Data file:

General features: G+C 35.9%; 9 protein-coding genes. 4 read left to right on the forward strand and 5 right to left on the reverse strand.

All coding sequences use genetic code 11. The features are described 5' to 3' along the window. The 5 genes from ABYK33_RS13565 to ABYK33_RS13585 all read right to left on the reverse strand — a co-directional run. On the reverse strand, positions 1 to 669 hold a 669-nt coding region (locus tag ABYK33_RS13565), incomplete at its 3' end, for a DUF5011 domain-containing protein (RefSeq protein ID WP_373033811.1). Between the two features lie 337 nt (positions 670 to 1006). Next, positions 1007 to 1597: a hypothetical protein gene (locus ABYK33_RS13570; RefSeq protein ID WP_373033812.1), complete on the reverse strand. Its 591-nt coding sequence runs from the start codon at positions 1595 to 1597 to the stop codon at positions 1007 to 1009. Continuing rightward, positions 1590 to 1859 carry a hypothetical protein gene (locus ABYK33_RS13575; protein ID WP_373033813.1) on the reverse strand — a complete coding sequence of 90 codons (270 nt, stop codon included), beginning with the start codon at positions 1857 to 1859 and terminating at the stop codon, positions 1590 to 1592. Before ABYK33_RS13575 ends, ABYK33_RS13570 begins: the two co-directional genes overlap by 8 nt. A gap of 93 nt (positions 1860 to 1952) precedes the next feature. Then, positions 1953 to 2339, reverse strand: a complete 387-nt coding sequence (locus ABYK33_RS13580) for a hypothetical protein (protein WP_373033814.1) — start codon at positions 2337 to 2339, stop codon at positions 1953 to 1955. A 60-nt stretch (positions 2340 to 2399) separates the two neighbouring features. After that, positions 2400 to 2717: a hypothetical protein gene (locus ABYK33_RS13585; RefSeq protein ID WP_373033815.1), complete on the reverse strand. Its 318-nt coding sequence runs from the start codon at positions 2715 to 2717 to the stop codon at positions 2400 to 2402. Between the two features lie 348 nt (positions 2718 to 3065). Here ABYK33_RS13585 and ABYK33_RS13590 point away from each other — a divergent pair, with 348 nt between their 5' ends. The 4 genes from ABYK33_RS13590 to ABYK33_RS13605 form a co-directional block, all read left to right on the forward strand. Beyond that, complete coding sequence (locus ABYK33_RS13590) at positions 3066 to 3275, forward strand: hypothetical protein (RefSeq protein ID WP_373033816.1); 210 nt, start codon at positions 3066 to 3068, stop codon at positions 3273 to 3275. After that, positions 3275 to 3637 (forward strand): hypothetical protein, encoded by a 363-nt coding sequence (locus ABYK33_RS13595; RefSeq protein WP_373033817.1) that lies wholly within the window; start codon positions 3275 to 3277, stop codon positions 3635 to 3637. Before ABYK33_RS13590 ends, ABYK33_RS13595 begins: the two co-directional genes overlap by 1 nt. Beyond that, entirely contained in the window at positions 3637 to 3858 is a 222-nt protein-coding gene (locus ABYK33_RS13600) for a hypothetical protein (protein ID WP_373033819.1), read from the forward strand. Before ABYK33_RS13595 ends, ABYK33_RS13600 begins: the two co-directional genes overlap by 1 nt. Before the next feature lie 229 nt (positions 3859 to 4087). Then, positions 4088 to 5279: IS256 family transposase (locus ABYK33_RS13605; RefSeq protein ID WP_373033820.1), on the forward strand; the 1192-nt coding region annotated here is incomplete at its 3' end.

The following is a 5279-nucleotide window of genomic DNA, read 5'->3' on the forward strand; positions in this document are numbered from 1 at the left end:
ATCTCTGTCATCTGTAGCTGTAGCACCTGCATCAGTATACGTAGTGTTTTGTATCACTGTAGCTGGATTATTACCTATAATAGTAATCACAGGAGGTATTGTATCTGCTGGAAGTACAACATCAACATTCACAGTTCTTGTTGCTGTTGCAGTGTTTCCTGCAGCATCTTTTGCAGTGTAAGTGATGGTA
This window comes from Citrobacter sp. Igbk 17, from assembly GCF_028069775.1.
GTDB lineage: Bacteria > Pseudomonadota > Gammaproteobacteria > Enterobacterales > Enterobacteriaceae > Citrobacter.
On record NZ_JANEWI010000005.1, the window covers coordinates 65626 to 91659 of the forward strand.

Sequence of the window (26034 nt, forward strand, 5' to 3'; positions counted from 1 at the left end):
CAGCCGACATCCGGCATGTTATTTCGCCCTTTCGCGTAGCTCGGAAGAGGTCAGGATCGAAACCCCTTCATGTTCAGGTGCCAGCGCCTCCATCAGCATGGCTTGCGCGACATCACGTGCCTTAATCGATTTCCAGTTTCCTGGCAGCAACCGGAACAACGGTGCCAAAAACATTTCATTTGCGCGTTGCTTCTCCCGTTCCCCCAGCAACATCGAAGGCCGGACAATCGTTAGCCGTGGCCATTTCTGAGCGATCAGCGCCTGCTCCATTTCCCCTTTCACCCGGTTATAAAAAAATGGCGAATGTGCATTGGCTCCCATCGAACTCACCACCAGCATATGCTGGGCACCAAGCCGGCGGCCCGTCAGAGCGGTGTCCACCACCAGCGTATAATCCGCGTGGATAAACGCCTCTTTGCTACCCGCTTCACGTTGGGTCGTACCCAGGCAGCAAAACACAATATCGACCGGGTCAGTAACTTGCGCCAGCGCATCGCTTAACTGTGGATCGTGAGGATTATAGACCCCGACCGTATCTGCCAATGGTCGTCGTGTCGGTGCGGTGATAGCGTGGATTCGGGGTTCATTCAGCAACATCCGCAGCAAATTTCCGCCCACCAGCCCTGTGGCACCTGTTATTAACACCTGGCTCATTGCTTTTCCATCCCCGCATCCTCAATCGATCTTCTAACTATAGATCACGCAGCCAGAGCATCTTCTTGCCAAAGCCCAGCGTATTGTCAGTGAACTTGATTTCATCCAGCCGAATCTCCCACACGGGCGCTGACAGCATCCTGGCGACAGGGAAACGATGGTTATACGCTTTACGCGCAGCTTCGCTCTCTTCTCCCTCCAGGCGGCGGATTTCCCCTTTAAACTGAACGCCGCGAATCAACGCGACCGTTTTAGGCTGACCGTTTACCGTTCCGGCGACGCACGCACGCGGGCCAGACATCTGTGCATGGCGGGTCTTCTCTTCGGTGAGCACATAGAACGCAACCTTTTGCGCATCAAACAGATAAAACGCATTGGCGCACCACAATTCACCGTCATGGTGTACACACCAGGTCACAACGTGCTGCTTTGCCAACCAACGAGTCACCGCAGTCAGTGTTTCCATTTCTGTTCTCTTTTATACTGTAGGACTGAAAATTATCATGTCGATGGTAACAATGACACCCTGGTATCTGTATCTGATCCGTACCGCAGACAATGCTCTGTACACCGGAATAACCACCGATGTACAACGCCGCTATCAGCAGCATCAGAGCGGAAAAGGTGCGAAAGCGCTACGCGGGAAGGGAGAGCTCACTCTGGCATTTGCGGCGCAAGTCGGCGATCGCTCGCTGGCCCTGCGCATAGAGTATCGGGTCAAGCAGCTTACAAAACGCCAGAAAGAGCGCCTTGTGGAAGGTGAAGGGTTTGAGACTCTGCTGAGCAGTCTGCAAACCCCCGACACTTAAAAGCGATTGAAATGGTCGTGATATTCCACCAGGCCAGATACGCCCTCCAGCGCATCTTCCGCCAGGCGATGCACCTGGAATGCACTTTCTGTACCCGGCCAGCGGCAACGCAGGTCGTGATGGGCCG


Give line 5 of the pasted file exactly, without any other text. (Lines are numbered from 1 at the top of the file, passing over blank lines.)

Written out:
This window comes from Citrobacter sp. Igbk 17, from assembly GCF_028069775.1.